Or, why is the grass always greener?
As I write this post today, the 19th December, the forecast temperature is 43 degrees, (that’s 109.4 in Fahrenheit). Should we reach this figure, it will be the hottest day in December in South Australia for 80 years. I will say that this is considered very hot, and truly out of the ordinary. Sylvie is at her last day of holiday tennis clinic today. Due to the heat, they have begun at 8am and the children shall finish by 10.30 am, flushed and over-warm. The tennis coaches will spray the students with bottles of iced water and there will be frequent breaks for re-hydration. After the class ends, we will climb into the car and blast the air conditioning to MAX. The steering wheel and seats will be hot to the touch. In the back of my mind, there is the nagging fear of the threat of bushfires. Sylvie will sing “Jingle bells” all the way home.
We dream of one day experiencing a White Christmas, to dash through the snow in a ‘one horse open sleigh’… Sylvie’s number one childhood Christmas fantasy would be to build a snowman… I would enjoy waking to see a blanket of white around me, and to see once again, some snowflakes falling (I first saw snowflakes fall this year, I was delighted to discover they were magically SILENT).
The festive spirit is strong in our household, and, amongst the traditional Christmas carols we play in high rotation, we delight in classic American Christmas songs; swingin’ Frank Sinatra’s version of “Jingle bells”, the eternally elegant Nat King Cole singing ” The Christmas song” and it’s just not Christmas for us without Perry Como telling us that “It’s beginning to look a lot like Christmas”. And my personal favourite… “Winter wonderland”.
So it’s Christmas time; and like many across the world, we’re wrapping presents, writing cards and switching on the Christmas tree lights every night, but unlike the music that we listen to that describes a snowy outdoors, and which defines so much of our modern Christmases; (“Baby, it’s cold outside”), for us in the Antipodes, ‘Baby, it’s hot outside’.
We discuss our intended menu for Christmas Day, whilst hearing about sleigh bells ringing and snow that is glistening. A balmy 27 degrees (80.6 F) is expected on the 25th, and we shall eat our Christmas luncheon on the deck outside, looking out over the hills at the parched paddocks. No Christmas pud, too hot, too rich. Fruit salad for dessert instead. In the late afternoons, the heat distorts our view of the horizon as it ripples up from the land and rises to the skies above. Should the hot winds stay away we will return to the deck at the end of the day to observe the spectacular sunset.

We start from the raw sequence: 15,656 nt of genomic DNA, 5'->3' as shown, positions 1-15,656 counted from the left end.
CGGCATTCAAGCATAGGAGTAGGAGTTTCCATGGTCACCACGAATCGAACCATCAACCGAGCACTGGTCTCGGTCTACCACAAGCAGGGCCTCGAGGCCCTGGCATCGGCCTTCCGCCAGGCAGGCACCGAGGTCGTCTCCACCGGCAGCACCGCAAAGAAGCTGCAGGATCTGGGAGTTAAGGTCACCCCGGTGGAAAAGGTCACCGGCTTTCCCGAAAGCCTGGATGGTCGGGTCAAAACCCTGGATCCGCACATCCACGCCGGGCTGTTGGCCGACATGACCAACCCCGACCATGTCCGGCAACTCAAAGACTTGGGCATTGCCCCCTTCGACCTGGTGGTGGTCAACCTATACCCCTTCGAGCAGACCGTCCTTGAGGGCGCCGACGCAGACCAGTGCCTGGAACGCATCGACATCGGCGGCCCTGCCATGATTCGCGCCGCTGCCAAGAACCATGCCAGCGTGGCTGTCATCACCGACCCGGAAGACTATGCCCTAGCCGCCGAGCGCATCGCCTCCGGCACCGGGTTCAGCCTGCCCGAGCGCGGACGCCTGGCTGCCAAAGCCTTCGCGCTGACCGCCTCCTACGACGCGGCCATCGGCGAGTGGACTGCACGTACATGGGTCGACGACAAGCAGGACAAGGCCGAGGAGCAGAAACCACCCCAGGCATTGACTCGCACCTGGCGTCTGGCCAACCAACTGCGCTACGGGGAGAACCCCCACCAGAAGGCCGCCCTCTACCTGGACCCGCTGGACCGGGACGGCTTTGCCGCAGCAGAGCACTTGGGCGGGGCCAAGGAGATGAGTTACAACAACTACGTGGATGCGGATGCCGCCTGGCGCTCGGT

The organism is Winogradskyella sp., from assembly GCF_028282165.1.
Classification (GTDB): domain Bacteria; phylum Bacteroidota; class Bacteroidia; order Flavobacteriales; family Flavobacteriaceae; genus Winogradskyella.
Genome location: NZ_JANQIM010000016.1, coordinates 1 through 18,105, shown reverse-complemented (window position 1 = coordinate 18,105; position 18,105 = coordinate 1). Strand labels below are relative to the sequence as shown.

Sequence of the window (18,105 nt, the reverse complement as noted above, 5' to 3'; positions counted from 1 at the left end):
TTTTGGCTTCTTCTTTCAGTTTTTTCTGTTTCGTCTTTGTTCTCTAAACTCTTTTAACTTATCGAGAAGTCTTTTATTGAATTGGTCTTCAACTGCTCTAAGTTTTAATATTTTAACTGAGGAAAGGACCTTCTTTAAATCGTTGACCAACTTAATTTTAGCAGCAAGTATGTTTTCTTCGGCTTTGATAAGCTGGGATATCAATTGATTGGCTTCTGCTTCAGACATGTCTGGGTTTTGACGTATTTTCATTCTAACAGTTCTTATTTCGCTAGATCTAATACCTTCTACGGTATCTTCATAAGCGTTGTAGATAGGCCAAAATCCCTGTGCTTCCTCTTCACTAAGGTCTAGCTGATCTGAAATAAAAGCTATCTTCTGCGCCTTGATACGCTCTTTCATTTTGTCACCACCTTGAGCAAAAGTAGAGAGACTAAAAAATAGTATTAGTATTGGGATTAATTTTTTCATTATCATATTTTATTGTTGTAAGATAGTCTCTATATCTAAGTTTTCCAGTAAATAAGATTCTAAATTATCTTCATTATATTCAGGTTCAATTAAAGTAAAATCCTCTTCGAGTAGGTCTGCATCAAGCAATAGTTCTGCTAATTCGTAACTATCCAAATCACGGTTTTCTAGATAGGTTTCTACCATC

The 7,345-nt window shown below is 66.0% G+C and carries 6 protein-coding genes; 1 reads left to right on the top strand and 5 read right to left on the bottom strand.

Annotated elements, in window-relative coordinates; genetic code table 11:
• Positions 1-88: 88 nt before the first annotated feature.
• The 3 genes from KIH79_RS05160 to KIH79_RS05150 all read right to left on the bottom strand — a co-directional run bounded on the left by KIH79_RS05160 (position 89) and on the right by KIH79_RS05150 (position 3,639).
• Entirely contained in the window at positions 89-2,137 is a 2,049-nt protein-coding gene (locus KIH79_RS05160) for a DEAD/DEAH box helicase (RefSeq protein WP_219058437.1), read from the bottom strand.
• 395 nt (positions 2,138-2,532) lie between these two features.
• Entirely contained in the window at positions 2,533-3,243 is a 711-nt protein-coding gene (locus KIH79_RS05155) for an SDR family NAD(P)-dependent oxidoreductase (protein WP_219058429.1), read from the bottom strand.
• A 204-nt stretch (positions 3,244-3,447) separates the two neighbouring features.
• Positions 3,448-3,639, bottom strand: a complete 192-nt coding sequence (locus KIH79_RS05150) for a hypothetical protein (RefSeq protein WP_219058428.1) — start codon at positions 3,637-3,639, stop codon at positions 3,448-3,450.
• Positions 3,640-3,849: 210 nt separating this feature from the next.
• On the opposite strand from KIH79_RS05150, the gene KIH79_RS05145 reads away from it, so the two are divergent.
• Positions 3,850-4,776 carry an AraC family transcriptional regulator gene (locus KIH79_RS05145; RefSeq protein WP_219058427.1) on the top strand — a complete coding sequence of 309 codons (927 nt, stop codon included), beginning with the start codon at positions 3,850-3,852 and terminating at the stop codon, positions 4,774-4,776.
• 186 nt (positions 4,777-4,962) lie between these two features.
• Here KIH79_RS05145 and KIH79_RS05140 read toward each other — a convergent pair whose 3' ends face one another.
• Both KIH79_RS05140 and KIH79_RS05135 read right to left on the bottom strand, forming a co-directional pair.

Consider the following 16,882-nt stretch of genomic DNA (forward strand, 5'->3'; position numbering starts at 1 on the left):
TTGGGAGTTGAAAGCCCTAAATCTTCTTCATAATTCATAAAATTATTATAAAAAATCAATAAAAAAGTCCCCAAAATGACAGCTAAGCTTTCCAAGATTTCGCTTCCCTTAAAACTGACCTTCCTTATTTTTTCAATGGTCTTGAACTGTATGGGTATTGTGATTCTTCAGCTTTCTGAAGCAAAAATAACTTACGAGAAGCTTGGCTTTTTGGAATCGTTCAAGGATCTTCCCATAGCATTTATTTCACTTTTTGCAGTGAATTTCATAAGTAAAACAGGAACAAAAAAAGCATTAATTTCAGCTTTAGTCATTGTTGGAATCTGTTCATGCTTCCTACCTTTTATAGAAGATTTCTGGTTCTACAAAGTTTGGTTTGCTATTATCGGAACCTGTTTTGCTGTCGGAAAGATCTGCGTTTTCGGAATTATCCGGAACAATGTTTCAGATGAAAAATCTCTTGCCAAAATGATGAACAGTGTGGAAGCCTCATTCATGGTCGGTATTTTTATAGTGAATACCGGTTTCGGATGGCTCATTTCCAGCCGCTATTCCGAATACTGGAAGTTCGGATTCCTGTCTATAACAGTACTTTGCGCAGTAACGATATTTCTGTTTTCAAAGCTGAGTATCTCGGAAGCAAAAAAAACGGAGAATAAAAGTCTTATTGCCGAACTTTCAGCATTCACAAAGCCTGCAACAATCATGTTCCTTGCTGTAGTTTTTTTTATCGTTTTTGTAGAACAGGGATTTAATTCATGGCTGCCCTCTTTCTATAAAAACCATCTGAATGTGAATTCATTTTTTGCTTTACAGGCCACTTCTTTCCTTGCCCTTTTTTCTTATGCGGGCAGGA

I decorate the house with the flora that I find around me. The roses are spent, they have generously given this season, alas there are few blooms remaining to be seen. So I make do with the beautiful grasses, a myriad of types. There are scissors and secateurs in the glove box of the car. I’m that lady you see leaning in from the side of the road to clip and gather that which most would not consider worthy of notice, the brilliant roadside grasses and weeds. Such a delicate palette of soft greens, fading to pale biscuit tones as they dry and release their seeds. If one chooses to venture out on one of these hot afternoons, the drying winds buffet your face and you return inside swiftly, for a glass or two of cool water. Should I choose to walk in the paddocks at sunset, the dry grass would crunch underfoot. Apparently snow makes a crunching sound underfoot. I guess the similarities of a cold Christmas versus a hot one end there.
Wishing all a happy holiday season, wherever you are, be it a hot or cold ‘clime. Remember to notice the small details in your habitat that define the season, the birds that remain to entertain you with their calls, and the flora that emerges. They truly are thrilling gifts, and you only have to open your heart and eyes to see them.
Best wishes, Lara-Jane.
|The best place to photograph the arrangement is outside…|
|As at 4.30pm in the afternoon, we’ve almost hit 43…|